Testing competing hypotheses for chronology and intensity of lesser scaup molt during winter and spring migration

The Condor
By: , and 

Links

Abstract

We examined chronology and intensity of molt and their relationships to nutrient reserves (lipid and protein) of Lesser Scaup (Aythya affinisK/i>) to test predictions of two competing hypotheses. The "staggered cost" hypothesis states that contour-feather molt is nutritionally costly and should not occur during nutritionally costly periods of the annual cycle unless adequate nutrients are available. The "breeding plumage" hypothesis states that prealternate molt must be complete prior to nesting, regardless of nutrient availability. Males and females were completing prebasic molt during winter (Louisiana) and had similar molt intensities. Females underwent prealternate molt during spring migration (Illinois and Minnesota) and prebreeding (Manitoba) periods; 53% and 93% of females were in moderate to heavy molt in Minnesota and Manitoba, respectively, despite experiencing other substantial nutritional costs. Intensity of prealternate molt was not correlated with lipid reserves even though females, on average, were nutritionally stressed. Molt intensity was not negatively correlated with protein reserves at any location. Chronology and intensity of prealternate molt varied little and were not temporally staggered from other nutritionally costly events. Prealternate molt did not influence nutrient reserves, and nutrient reserves likely were not the ultimate factor influencing chronology or intensity of prealternate molt of females. We surmise that nutrients required for prealternate molt come from exogenous sources and that the "staggered cost" hypothesis does not explain chronology of prealternate molt in female Lesser Scaup; rather, it appears that molt must be complete prior to nesting, consistent with the "breeding plumage" hypothesis.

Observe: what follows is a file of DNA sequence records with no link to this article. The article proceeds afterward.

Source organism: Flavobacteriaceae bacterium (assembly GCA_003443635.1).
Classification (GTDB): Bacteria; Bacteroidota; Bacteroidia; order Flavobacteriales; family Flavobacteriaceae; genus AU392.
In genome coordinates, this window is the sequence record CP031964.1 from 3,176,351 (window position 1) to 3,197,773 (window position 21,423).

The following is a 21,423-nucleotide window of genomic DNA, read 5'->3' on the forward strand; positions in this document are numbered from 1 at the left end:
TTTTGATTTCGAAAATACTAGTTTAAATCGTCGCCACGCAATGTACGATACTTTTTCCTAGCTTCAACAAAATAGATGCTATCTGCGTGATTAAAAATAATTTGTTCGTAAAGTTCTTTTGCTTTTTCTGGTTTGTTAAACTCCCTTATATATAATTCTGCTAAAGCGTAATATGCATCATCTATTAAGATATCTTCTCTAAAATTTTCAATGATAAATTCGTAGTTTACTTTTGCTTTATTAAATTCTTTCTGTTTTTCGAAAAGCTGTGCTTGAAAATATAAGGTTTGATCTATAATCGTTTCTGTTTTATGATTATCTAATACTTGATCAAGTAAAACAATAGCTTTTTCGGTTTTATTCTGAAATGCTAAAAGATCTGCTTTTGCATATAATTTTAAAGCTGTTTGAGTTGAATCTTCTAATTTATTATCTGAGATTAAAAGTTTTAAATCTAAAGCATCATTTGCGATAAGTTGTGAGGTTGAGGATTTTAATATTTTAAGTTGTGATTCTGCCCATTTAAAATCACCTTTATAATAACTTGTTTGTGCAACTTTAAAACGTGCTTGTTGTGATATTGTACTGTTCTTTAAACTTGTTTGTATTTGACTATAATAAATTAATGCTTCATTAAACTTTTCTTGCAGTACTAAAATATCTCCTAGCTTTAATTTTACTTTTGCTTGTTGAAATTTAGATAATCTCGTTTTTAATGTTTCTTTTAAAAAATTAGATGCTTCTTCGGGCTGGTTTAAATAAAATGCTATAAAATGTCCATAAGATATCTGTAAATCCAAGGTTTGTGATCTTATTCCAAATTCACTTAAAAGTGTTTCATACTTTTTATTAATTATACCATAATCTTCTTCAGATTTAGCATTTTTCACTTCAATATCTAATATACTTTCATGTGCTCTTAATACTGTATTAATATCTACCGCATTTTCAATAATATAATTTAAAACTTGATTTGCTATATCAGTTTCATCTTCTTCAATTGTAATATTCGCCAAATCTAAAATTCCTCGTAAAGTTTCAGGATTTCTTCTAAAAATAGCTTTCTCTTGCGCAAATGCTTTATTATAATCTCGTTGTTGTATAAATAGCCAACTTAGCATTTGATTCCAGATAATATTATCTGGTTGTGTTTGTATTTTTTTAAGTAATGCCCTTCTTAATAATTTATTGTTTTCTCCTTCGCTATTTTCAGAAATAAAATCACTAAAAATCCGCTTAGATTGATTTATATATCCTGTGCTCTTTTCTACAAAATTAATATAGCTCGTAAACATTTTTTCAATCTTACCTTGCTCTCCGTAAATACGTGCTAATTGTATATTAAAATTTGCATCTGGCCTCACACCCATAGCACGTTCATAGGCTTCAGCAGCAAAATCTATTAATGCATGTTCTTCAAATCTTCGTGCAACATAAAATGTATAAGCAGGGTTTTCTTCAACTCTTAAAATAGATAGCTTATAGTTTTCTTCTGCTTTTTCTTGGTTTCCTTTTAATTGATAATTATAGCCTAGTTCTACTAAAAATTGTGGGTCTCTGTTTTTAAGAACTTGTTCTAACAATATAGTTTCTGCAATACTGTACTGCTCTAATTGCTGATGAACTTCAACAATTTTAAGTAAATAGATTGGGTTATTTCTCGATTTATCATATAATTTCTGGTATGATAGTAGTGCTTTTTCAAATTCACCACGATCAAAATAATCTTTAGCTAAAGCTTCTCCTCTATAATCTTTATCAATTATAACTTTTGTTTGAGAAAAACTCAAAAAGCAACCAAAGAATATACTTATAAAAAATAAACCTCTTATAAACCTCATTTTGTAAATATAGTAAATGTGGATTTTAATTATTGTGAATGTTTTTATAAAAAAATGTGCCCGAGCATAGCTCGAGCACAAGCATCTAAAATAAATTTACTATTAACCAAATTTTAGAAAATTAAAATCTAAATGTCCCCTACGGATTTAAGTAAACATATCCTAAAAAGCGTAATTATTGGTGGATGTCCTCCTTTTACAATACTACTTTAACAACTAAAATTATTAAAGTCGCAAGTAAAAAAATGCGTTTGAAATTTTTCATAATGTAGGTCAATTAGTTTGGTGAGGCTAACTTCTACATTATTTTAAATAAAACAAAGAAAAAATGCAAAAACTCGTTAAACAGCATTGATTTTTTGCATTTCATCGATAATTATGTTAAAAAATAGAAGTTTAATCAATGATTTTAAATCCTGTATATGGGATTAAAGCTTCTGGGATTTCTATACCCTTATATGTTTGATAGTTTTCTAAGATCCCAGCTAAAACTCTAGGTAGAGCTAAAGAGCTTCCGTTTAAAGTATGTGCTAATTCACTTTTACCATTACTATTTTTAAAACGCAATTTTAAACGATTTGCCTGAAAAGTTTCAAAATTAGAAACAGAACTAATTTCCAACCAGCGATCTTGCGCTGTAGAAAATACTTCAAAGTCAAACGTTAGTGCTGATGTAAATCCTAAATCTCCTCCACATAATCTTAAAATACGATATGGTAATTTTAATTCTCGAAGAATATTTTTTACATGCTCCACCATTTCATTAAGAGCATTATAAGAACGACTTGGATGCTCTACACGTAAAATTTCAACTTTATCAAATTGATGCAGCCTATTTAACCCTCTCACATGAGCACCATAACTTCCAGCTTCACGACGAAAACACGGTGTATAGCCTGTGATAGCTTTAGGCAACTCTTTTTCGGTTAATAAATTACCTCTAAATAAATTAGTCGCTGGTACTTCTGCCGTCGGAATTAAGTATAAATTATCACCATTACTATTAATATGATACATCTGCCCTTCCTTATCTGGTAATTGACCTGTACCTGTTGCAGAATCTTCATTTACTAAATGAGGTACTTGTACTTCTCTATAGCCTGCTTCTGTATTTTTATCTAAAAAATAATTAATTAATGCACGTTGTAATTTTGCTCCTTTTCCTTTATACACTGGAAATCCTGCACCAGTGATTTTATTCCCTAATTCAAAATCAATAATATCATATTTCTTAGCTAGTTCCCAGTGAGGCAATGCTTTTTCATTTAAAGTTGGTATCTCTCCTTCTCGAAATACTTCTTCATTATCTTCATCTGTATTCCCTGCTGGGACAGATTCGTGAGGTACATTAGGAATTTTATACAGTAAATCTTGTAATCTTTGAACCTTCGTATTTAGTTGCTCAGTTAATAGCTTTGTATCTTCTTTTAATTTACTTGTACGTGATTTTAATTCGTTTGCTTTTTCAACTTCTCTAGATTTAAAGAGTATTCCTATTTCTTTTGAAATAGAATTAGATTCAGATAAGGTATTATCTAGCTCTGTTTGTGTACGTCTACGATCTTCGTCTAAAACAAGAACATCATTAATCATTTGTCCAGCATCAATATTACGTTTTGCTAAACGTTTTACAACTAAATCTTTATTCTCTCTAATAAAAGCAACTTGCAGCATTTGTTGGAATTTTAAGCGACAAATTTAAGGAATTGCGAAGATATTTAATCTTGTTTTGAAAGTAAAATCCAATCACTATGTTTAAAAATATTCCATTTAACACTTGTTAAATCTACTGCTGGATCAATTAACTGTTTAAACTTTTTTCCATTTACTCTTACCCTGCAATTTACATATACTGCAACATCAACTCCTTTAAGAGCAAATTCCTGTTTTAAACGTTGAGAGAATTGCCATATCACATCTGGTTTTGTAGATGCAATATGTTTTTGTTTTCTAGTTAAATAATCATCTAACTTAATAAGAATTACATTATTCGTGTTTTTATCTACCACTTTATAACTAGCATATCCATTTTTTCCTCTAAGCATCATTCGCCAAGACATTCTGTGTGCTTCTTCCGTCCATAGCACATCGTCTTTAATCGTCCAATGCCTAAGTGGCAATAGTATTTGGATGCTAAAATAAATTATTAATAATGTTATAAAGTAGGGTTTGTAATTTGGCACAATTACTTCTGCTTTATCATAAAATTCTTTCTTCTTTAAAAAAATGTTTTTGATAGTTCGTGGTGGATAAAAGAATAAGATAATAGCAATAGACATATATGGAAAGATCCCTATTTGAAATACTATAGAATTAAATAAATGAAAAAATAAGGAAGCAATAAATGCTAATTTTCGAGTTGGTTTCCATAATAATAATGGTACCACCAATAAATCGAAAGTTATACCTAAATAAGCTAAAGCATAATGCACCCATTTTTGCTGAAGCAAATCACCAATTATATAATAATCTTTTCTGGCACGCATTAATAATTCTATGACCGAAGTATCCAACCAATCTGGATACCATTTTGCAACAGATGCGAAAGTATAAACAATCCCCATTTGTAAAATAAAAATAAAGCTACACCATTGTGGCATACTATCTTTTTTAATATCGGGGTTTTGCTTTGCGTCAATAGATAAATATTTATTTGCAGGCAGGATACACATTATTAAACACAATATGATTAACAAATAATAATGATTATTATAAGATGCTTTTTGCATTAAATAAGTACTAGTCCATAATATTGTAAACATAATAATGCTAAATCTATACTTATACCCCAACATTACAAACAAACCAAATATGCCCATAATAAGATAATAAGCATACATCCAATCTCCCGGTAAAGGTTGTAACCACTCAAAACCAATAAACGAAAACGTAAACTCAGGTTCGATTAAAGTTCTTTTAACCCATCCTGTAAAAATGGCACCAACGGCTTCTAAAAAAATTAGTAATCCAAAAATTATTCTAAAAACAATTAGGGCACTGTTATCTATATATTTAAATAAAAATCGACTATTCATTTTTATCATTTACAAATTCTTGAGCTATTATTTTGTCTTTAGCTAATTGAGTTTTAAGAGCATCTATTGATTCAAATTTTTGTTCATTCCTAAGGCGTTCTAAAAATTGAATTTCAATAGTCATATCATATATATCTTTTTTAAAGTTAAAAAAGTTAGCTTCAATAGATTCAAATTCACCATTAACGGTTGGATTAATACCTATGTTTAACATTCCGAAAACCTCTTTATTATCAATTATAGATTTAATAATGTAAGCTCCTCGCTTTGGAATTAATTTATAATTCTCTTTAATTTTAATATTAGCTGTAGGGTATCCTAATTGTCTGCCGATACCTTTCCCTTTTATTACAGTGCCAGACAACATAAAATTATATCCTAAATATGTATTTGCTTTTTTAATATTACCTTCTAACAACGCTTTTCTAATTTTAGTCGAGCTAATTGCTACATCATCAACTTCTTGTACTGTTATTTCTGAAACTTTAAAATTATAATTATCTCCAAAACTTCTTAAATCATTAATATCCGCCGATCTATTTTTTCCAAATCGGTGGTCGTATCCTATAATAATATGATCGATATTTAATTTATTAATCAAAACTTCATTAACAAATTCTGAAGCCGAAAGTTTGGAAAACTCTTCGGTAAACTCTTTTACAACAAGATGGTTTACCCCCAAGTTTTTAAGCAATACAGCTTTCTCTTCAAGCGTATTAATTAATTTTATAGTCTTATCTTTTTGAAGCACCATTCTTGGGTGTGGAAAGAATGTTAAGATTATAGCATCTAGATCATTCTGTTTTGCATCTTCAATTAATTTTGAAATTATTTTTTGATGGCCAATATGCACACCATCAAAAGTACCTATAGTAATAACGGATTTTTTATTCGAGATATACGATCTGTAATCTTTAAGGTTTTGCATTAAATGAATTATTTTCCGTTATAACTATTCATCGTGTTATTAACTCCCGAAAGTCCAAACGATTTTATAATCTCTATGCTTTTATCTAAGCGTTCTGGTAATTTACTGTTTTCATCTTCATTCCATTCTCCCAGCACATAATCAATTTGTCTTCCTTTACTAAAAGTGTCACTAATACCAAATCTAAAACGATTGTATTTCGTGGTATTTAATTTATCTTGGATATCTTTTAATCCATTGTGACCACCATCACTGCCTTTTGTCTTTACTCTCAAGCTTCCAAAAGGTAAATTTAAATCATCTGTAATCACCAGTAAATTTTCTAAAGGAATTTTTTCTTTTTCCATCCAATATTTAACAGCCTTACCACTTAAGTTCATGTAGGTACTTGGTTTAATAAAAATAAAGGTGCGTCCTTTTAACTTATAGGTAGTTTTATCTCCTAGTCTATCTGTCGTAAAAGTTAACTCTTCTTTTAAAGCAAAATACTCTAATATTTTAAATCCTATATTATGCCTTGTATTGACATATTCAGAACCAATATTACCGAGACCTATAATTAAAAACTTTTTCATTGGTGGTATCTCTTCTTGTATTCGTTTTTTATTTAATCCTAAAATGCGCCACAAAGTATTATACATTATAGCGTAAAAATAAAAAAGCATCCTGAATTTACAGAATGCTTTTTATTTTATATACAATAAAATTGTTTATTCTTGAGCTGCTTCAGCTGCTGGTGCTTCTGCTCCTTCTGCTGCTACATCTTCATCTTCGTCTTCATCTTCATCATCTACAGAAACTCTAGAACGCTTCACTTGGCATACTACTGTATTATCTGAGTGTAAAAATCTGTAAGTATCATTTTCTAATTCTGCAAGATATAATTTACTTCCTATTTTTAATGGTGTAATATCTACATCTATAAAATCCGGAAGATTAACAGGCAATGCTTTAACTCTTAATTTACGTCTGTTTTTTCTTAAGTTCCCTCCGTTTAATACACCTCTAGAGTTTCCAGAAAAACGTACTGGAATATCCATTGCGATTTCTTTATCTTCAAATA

Additional publication details

Publication type Article
Publication Subtype Journal Article
Title Testing competing hypotheses for chronology and intensity of lesser scaup molt during winter and spring migration
Series title The Condor
DOI 10.1525/cond.2011.100055
Volume 113
Issue 2
Year Published 2011
Language English
Publisher Cooper Ornithological Society
Publisher location Waco, TX
Contributing office(s) Louisiana Cooperative Fish and Wildlife Research Unit, National Wetlands Research Center, Northern Prairie Wildlife Research Center
Description 8 p.
Larger Work Type Article
Larger Work Subtype Journal Article
Larger Work Title The Condor
First page 298
Last page 305
Country United States;Canada
Google Analytic Metrics Metrics page
Additional metadata about this publication, not found in other parts of the page is in this table